Messages with no comparison

Don’t assume comparisons are not needed.

Unless doing something for our health (a health action) is compared with doing something else, it is not possible to know what would happen without the health action.


Without a comparison, it is difficult to say that a health action is the reason something happened. If people get better or worse after doing something, you are comparing how they were after the health action to how they were before it. The problem with such “before and after” comparisons is that you don’t know what would have happened without the health action.

Whenever terms like “faster” or “better” are used to describe a health action, think “compared to what?” Sometimes, people argue that it is impossible to do a fair comparison of complicated health actions. However, comparisons of most health actions can be done, and reliable claims about the effects of such health actions depend on the results of comparing them with alternatives. How trustworthy those comparisons are depends on how fair they are. Fair comparisons of health actions are designed to minimise the risk of being misled by systematic errors (biases) or the play of chance.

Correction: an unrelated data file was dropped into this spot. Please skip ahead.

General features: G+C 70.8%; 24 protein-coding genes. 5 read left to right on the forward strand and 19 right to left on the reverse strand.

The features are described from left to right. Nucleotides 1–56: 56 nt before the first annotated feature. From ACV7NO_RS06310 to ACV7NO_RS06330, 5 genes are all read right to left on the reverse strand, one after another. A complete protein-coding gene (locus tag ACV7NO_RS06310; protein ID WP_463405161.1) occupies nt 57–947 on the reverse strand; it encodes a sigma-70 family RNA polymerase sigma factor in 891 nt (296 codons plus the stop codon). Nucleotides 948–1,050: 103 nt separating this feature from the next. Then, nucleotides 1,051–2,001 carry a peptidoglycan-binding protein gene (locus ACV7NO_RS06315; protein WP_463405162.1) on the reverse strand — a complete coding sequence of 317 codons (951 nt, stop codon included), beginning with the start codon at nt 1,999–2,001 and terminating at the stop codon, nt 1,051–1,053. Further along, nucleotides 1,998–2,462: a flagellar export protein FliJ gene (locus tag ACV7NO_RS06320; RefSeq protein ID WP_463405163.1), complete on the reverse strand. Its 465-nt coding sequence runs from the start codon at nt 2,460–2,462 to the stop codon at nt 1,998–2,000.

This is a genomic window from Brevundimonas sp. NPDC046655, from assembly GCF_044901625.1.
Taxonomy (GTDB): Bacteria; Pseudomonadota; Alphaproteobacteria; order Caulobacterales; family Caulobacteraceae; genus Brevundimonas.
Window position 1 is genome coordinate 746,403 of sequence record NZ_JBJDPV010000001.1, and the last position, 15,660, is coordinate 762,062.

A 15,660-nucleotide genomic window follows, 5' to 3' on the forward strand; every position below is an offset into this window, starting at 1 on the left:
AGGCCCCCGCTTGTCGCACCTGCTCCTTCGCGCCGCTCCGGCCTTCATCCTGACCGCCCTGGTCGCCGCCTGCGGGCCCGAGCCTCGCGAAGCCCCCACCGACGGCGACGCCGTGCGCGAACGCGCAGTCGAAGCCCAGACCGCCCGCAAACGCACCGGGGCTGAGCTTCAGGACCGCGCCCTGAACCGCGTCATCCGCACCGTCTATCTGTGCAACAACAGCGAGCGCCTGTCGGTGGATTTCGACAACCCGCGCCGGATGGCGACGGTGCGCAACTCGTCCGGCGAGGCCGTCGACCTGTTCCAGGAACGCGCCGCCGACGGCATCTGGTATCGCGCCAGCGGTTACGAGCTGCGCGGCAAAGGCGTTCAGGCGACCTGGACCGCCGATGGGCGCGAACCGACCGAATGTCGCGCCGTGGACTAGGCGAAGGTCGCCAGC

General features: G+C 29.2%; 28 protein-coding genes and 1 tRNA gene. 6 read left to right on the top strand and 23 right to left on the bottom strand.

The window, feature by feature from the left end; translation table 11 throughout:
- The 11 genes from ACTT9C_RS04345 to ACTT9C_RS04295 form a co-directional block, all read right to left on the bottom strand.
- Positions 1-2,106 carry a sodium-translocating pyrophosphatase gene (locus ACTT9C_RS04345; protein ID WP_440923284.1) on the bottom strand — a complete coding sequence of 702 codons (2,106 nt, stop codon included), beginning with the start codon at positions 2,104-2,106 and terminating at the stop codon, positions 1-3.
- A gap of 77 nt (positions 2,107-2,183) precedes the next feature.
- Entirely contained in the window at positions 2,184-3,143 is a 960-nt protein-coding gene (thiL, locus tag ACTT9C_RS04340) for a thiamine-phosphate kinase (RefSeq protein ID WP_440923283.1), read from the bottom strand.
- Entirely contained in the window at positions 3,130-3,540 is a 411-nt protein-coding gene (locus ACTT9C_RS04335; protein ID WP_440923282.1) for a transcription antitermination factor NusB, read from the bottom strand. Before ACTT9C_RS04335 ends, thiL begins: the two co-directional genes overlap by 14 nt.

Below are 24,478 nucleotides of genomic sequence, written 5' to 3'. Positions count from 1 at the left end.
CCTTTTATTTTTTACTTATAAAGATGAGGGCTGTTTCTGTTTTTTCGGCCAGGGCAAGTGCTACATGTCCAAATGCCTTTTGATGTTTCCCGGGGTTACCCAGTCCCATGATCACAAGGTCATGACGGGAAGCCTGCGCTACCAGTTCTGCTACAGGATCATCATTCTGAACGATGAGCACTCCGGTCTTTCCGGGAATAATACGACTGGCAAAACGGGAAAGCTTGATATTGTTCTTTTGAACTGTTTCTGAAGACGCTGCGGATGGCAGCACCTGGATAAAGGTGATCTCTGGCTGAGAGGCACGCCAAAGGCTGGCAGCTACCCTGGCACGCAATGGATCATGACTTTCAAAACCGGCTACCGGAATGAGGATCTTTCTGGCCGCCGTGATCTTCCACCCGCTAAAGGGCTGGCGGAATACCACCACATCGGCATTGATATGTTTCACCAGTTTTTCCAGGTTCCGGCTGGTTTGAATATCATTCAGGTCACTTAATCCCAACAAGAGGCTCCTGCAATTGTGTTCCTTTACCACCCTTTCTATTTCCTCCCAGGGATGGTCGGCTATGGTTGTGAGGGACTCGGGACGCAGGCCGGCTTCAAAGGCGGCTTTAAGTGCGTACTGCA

A television commentator in the U.S. reported that between late-December of 2020 and April 2021, about 30 people a day died after receiving the Covid vaccine in the United States. He went on to suggest that the vaccine was killing people. The problem is there was no comparison in the TV commentator’s comments. In fact, most of those people would have died whether or not they got the vaccine.

The year before, in 2019, an average of about 7,800 people died every day in the U.S. Most of those people probably drank some water before dying. Without a comparison, it is wrong to suggest that 7,800 people died every day because of drinking water. The same reasoning applies to the TV commentator’s claim about the Covid vaccine. Without a fair comparison, we cannot know if people died because of the vaccine or because of something else.

Remember: Always consider whether claims about the effects of health actions are based on comparisons, and whether those comparisons are fair. Claims that are not based on fair comparisons are not reliable.

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